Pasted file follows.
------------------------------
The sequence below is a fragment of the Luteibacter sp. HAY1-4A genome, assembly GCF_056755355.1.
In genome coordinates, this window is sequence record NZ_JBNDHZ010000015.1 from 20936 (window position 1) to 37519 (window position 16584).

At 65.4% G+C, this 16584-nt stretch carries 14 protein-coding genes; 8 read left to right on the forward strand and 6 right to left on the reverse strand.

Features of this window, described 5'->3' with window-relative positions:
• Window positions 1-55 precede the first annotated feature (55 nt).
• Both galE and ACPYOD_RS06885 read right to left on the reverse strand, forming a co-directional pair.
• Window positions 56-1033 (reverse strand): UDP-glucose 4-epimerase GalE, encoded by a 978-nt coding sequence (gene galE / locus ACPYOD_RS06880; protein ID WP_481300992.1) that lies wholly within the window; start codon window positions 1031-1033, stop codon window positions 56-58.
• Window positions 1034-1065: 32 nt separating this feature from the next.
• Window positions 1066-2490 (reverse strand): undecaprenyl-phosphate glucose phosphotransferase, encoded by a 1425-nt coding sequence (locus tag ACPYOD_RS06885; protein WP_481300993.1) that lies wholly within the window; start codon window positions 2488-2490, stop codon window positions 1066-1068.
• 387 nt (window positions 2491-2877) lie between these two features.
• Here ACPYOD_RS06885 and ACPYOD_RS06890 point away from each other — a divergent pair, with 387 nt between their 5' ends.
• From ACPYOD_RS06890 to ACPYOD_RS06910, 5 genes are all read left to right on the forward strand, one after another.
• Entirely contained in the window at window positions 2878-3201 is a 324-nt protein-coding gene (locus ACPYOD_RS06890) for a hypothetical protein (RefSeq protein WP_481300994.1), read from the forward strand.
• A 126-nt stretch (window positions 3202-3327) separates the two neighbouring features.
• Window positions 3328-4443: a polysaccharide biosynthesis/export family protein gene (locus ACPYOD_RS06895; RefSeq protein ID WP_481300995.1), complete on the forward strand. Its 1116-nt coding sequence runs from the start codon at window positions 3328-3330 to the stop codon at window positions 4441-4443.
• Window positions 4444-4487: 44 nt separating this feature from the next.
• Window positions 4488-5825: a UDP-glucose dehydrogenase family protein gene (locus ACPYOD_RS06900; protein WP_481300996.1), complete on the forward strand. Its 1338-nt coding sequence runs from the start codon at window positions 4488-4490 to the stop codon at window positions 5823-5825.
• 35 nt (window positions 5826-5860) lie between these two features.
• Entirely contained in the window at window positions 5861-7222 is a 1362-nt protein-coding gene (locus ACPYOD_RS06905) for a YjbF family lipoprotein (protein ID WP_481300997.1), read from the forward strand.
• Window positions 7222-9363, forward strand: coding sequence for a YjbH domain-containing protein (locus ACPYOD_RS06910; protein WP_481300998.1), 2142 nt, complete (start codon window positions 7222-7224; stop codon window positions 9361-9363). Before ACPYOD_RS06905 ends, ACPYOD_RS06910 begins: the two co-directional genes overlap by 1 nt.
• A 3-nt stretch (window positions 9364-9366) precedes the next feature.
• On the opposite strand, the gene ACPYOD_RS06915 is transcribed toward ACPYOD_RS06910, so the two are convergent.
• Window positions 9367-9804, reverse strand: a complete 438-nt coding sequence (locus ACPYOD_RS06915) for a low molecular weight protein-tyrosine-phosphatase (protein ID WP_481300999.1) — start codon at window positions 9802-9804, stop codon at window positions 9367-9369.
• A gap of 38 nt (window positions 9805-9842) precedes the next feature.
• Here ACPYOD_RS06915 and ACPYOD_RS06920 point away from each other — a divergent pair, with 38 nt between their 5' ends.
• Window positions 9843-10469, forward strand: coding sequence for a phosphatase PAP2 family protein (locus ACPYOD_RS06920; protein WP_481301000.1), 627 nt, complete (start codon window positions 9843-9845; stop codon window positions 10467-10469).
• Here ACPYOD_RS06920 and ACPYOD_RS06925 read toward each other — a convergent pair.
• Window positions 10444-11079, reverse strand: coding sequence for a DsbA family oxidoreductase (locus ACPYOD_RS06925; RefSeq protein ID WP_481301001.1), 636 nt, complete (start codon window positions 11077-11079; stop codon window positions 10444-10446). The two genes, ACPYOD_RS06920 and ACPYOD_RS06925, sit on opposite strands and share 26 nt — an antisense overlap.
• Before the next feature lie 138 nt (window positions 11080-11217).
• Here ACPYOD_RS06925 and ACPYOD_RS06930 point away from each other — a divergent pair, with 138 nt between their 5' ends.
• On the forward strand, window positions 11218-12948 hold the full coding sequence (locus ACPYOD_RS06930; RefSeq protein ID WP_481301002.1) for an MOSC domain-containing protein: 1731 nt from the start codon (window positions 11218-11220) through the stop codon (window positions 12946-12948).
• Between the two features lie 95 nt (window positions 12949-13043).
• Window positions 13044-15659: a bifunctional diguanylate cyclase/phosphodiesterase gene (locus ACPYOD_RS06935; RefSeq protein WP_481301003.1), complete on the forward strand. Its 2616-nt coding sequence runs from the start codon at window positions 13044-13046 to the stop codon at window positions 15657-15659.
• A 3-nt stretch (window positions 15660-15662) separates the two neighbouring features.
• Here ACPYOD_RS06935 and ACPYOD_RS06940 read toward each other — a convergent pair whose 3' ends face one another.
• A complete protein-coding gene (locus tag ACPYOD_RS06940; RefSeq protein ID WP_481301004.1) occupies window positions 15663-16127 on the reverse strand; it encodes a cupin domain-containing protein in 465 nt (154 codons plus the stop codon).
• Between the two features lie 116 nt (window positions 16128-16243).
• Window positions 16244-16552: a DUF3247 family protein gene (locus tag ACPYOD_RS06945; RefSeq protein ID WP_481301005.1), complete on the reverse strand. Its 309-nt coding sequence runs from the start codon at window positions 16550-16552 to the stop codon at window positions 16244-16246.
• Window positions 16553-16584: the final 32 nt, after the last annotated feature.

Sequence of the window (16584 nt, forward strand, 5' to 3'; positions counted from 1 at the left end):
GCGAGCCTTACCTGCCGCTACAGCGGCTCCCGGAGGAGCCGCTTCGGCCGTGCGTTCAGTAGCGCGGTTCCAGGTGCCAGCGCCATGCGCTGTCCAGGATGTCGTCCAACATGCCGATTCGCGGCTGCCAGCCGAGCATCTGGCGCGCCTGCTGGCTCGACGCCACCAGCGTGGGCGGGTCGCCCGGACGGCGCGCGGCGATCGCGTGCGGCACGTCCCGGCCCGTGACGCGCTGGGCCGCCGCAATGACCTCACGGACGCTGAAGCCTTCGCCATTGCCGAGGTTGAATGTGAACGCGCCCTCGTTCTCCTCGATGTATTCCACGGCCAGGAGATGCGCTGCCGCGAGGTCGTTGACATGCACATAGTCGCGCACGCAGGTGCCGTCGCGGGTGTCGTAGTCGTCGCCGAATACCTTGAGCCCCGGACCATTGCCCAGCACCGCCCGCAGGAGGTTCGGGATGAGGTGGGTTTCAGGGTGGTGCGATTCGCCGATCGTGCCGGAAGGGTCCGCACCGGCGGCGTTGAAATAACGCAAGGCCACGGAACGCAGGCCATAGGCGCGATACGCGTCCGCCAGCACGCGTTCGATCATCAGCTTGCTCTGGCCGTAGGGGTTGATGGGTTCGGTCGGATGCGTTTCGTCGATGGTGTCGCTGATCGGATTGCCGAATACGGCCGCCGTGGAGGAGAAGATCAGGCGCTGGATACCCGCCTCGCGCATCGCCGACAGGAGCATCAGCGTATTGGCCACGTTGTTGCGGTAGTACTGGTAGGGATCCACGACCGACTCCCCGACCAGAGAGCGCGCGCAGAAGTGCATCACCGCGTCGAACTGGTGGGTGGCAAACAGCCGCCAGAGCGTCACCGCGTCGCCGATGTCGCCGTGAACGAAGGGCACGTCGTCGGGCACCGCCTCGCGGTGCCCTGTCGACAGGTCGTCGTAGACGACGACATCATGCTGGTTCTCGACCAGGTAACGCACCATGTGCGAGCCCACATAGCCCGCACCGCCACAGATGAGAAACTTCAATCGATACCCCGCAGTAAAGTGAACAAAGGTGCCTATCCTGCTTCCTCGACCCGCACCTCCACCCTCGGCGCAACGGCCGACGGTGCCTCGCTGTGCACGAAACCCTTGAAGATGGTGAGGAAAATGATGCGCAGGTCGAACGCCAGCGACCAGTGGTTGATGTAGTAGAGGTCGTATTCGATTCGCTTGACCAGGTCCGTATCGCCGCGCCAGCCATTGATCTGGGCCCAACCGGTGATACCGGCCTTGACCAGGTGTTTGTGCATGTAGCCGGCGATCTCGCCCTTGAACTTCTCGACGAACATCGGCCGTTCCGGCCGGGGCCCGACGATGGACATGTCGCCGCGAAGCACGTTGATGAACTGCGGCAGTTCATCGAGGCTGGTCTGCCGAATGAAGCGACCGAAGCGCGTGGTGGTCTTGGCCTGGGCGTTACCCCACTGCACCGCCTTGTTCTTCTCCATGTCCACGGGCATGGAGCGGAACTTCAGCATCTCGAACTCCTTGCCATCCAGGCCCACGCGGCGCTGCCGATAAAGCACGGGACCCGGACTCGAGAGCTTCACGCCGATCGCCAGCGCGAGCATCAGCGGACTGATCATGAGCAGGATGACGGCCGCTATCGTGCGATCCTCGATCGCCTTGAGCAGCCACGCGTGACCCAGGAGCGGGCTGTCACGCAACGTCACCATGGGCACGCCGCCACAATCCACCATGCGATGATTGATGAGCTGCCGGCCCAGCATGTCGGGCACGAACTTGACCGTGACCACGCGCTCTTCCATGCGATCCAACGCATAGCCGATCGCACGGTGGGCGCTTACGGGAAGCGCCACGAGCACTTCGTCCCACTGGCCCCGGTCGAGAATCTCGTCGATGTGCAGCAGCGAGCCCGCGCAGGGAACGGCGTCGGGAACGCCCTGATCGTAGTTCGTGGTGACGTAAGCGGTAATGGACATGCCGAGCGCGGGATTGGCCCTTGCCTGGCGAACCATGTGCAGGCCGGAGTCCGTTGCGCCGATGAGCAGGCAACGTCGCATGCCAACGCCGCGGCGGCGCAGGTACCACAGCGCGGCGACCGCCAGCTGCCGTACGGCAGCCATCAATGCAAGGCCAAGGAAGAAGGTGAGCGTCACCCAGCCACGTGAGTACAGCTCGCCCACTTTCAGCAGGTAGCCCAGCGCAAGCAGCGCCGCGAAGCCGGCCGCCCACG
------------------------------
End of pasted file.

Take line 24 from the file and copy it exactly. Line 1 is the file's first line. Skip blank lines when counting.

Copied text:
• A gap of 38 nt (window positions 9805-9842) precedes the next feature.